General meditation FAQ
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Different meditations will suit different people depending on their temperaments. In our Learn to Meditate course we present a whole range of meditations so that one will work for you. For some people visualisation is very difficult and almost meaningless, whilst others will revel in it.
Our emphasis in teaching meditation is to shift away from trying to “get things right” and move towards an awareness of what is happening and what works for you. If visualisation doesn’t work for you, then use another meditation.
There is no “right” meditation.
Yes. Meditation is a tool par excellence for developing focus and concentration. Meditation is actually a practical tool for training the mind – as such one of the principal threads of the 2 ½ millennia meditation tradition are the exercises in developing concentration.
Yes. Meditation can greatly assist any creative work. It does this for two reasons.
Firstly, you can develop concentration to a much higher level – training your mind to stay with any piece of creative work for a greater time and being more focused about what you are doing.
Secondly, with Lifeflow meditations you can skillfully learn to tap the root creative aspects of the mind – the wellspring from which all creative acts are drawn.
Meditation can be used as an escape, or it can be used as a way to train the mind and engage more completely with life.
In all Lifeflow courses we emphasize linking the experiences of meditation back to what is happening in your every day life. Even if you can develop great calm and concentration whilst meditating, it is much more useful if you can apply this in your every day life situations.
We do not see meditation as an escape, but rather a way of learning to live skillfully.
Meditation can, however, open up a whole range of inner experiences which are similar to what many people have experienced through the use of drugs. Someone on drugs has no control over what happens and their mind is generally not clear. With meditation your mind is focused and alert and you are in complete control all of the time – you can come out of any experience at any time.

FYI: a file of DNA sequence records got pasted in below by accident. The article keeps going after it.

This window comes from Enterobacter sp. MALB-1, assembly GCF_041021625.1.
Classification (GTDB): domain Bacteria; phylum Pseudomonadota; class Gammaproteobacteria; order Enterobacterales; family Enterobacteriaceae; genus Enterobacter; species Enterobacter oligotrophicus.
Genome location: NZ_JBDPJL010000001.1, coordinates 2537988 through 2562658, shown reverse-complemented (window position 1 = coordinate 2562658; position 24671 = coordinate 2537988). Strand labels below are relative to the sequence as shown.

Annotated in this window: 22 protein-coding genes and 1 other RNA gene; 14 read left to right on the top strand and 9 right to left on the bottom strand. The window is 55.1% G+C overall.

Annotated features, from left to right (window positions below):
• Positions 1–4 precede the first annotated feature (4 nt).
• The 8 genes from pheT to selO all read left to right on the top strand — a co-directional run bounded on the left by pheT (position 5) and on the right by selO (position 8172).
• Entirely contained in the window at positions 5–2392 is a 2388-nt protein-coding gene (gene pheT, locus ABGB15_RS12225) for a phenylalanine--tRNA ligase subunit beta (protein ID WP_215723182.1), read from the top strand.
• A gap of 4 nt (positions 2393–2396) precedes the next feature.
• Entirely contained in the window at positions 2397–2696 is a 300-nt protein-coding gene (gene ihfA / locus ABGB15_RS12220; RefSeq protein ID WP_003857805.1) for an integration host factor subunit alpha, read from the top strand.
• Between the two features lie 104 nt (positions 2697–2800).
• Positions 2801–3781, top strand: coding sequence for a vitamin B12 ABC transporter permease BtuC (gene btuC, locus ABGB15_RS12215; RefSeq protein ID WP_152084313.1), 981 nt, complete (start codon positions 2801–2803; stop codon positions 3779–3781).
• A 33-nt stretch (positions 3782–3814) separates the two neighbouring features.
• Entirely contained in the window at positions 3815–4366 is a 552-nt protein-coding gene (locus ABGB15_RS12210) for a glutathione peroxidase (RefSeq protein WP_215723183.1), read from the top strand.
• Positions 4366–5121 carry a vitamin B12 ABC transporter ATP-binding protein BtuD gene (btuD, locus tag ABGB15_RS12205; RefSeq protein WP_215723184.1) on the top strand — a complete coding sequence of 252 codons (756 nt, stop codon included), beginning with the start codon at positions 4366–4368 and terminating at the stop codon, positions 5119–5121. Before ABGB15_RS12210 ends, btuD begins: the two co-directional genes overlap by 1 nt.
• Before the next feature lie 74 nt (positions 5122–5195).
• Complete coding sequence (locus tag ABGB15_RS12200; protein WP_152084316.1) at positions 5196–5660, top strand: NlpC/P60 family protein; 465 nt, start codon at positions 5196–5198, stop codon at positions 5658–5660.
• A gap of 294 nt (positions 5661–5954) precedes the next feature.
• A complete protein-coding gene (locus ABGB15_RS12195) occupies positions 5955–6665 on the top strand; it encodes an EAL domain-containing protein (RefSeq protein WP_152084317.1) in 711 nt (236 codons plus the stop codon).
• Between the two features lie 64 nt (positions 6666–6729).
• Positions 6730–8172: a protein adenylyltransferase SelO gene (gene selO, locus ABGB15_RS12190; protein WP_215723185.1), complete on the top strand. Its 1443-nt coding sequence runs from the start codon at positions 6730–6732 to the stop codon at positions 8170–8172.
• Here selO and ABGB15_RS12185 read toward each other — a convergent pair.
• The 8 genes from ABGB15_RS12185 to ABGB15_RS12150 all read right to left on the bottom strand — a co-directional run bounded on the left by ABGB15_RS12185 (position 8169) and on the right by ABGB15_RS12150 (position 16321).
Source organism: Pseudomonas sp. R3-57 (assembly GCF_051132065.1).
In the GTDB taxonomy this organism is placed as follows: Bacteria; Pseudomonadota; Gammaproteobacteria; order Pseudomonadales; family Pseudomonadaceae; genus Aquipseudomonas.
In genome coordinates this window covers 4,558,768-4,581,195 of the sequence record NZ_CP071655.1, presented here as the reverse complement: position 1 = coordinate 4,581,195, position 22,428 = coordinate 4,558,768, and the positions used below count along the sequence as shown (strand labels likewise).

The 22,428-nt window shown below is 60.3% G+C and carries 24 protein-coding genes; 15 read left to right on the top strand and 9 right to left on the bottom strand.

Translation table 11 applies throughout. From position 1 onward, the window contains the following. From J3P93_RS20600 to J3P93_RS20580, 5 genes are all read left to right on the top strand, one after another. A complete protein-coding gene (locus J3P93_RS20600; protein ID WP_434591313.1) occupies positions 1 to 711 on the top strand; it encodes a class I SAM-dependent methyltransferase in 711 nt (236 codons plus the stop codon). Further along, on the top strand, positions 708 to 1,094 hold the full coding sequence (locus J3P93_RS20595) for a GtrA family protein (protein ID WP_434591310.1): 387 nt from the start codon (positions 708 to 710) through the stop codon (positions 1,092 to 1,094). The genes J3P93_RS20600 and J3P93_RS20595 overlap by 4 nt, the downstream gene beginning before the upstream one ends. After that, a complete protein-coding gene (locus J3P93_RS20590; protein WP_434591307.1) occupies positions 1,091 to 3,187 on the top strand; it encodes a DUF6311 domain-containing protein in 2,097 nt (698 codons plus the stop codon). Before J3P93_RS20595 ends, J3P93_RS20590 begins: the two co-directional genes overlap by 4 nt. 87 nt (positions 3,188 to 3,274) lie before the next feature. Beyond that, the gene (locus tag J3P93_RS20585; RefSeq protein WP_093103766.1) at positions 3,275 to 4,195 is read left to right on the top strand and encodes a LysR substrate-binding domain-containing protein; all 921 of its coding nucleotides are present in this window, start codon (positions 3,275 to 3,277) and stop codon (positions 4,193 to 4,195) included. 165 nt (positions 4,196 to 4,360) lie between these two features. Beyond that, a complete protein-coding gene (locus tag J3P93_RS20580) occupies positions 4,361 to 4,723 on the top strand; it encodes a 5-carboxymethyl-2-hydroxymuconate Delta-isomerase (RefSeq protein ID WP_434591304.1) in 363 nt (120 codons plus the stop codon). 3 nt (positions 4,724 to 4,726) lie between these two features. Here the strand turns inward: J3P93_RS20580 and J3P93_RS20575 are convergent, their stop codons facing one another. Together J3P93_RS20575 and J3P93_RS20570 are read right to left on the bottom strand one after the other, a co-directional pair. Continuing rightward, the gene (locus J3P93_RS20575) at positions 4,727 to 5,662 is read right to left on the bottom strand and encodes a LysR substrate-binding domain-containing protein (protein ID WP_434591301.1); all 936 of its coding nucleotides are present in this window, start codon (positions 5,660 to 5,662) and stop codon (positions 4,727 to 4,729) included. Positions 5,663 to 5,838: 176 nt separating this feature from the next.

Meditation also gives you the opportunity of linking these inner experiences back into your life, so that nothing is wasted.
The meditation practices taught at the Lifeflow Meditation Centre have been adapted from both the Burmese and Tibetan meditation traditions. In addition, we draw on many of the developments in western psychology and philosophy, plus knowledge coming from contemporary neuroscience.
From the Burmese (sometimes called Theravadin) tradition, we have adapted meditations for developing calm and concentration, plus we make extensive use of mindfulness practices. The meditations for calm and concentration help you to return to a state of balance quickly and easily, and mindfulness helps you to maintain this through the day. We teach a wide range of meditations covering these approaches, and encourage you to choose the ones that work best for you.
In addition, Level 3 & Level 4 cover a range of topics around ethics, or meditation in action. These are primarily drawn from the Theravadin tradition as well, but also incorporate contemporary Western ideas and philosophy. Questions explored involve what is needed for a meaningful life, acting skilfully and cultivating values for healthy relationships with the world around you.
When students are at an advanced level then Insight practices may be introduced. These are normally done in retreat conditions with the guidance of a teacher. Insight is about opening up to a direct realization of the nature of the mind and consciousness.
From the Tibetan tradition, we have incorporated a range of practices for learning to work skilfully with emotions. Many of the exercises begin with working with the breath and visualisation, and begin with cultivating experiences of bliss and well-being through your body. At a more advanced level you can learn to take responsibility for your own emotional wellbeing, freeing up relationships and allowing more joy into your life.
We have participated in neuroscience research studies and keenly track the developments in that emerging field of knowledge. Interestingly, we have repeatedly found that contemporary findings back up the insights that have been developed in the meditation tradition about the nature of mind, perceptions and sense of self.
With all of these practices, the aim has been to teach meditation in a way that is relevant and practical for everyday life. The aim of Lifeflow practices is to live in such a way that thoughts, emotions and actions are not in conflict with one another. For this to happen, the meditation practices and teachings have to be grounded in personal experience. As such, each Lifeflow teacher will naturally present a slightly different approach to the meditation teaching and practice, depending on their individual life experiences.